Developed nations such as the U.S., Japan and the UK are driving mobile data demand, but emerging markets aren’t far behind when it comes to mobile data service revenues. A new report from Informa Telecoms & Media suggests that by 2014, 36 percent of global mobile data revenues will come from nations like Indonesia, Nigeria, Egypt, Turkey, Poland and the Ukraine — areas that, as compared to countries with national network coverage, lag in terms of 3G and 4G infrastructure.
Without advanced network capabilities in a majority of areas, Informa says that consumers in emerging markets are heavily dependent on 2G services. Although a typical 3G data user might be loathe to consider services on a slower network, in this day of connected services — think email, social networks, weather reports and texting — slow connectivity is better than no connectivity, and service providers know that. And in areas with limited connectivity, even a slow Internet pipe can greatly influence day-to-day activities, such as farming and commerce, in remote areas, says Informa:
Mobile operators and service providers in emerging markets have, in many respects, been more innovative and proactive in developing and deploying new mobile VAS than their counterparts in the developed world. In particular, operators are seeing strong uptake of utility-type services including mobile payments, P2P funds transfer and agricultural information services.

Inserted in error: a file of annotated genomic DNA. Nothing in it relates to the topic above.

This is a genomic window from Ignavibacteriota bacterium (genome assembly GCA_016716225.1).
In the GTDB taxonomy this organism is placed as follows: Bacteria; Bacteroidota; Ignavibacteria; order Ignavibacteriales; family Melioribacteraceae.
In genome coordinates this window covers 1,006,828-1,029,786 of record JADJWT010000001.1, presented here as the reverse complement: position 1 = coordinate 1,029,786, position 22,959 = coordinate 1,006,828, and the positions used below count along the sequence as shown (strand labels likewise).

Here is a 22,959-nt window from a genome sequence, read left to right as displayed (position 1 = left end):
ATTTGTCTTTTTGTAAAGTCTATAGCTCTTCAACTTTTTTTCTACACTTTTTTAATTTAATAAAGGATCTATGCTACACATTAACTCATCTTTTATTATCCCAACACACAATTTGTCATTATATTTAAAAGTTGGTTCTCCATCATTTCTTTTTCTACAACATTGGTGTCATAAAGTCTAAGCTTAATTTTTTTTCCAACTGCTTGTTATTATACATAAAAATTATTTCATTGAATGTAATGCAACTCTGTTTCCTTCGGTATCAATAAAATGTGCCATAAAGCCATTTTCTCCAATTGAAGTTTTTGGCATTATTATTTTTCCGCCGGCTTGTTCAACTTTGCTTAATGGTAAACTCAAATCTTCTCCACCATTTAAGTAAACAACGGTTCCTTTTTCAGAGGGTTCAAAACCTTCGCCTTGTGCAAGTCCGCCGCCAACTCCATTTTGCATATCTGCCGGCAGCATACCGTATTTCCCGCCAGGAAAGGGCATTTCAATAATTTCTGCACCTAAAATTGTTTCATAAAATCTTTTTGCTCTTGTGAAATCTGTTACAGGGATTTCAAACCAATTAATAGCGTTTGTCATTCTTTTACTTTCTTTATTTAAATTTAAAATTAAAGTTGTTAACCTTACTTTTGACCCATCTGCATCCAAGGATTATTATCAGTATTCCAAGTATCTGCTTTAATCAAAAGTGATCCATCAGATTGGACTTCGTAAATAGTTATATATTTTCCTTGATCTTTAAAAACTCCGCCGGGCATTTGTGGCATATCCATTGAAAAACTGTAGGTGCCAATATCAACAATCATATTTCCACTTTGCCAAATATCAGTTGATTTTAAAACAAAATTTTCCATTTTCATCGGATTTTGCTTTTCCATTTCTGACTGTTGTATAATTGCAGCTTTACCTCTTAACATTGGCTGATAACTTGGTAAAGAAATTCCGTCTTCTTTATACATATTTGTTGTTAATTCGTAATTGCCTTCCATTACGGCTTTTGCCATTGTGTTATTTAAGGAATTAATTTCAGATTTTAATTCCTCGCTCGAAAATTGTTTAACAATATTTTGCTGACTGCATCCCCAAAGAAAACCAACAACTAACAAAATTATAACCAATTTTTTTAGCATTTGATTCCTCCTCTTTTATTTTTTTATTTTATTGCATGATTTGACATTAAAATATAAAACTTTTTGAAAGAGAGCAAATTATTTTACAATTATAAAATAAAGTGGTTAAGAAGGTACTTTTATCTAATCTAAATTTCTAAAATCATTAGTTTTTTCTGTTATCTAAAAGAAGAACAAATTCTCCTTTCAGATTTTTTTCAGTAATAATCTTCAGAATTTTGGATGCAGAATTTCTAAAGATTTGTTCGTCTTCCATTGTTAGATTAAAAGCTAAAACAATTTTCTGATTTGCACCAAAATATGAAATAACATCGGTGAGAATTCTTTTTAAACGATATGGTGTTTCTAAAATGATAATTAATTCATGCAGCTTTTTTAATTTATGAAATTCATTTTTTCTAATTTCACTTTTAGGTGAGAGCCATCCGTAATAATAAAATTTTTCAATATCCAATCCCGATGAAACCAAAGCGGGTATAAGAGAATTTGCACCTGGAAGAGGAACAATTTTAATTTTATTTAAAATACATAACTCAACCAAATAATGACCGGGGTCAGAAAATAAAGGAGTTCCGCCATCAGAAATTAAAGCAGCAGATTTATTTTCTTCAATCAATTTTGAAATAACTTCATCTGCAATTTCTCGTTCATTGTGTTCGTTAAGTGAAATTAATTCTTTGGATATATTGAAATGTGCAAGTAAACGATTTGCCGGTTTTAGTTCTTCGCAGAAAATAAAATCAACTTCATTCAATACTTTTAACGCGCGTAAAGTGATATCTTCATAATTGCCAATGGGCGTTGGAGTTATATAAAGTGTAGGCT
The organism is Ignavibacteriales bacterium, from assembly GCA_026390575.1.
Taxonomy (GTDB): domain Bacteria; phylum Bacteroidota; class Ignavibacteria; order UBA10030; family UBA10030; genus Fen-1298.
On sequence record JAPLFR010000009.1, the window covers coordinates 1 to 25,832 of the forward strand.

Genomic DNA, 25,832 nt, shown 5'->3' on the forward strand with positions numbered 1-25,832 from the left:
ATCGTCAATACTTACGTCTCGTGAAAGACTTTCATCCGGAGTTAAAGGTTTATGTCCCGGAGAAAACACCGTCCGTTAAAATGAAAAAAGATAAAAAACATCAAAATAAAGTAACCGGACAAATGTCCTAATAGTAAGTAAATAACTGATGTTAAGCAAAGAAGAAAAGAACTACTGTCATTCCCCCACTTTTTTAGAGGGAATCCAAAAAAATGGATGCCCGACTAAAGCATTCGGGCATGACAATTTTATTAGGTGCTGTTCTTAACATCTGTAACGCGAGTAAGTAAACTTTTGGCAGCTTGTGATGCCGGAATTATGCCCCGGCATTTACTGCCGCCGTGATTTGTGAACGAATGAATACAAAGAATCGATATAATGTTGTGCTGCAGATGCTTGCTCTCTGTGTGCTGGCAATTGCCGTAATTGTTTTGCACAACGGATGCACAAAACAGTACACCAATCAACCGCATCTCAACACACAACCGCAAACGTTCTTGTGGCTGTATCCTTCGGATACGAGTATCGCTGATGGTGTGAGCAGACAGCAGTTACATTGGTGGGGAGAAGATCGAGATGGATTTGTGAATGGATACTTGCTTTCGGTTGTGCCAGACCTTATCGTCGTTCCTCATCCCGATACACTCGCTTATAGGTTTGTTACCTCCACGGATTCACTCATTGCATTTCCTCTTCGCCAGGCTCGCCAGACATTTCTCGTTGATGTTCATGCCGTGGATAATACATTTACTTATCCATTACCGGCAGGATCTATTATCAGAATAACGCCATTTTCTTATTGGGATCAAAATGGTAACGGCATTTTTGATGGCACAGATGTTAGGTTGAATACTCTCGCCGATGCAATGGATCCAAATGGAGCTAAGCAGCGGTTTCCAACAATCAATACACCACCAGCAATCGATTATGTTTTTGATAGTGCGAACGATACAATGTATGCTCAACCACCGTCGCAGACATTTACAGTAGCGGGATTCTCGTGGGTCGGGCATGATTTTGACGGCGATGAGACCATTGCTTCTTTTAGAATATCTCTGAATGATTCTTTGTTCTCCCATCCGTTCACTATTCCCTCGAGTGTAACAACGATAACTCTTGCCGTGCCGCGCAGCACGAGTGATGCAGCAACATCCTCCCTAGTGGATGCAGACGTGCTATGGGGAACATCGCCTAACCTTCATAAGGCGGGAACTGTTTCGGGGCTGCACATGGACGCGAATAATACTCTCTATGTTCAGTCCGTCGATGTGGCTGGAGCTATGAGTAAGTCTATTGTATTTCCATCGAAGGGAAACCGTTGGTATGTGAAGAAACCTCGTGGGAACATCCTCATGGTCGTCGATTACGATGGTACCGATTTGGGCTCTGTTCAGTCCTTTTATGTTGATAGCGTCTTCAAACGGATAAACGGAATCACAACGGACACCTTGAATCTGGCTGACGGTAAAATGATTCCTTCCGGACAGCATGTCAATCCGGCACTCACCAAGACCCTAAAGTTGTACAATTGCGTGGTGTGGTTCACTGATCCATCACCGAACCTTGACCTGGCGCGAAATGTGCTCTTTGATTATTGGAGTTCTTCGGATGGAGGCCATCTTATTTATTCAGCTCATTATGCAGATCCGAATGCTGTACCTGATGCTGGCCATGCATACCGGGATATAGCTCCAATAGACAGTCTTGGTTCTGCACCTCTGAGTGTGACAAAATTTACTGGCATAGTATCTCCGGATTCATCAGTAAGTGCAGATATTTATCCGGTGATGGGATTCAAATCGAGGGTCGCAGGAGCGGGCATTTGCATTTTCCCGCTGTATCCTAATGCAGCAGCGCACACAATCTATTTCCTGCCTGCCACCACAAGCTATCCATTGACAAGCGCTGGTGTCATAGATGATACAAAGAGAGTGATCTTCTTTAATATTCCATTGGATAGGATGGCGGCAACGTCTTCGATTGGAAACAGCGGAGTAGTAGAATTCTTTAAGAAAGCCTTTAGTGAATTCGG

Overall, Informa estimates the mobile data services market will grow from $200 billion in 2009 to $340 billion in 2014. Such growth in areas where a 2G signal is standard gives hope to a company like Nokia, who focuses such services on emerging areas. Since bandwidth is limited or priced at a premium, optimizing something as simple as a weather report over SMS could provide farmers in a 2G area with timely information needed to maximize their harvest, for example. But don’t count out the app stores just yet — once 3G arrives in the current 2G nations, consumers are expected to spend even more, as the Middle East and Africa could overtake North America’s app store revenues by 2012.
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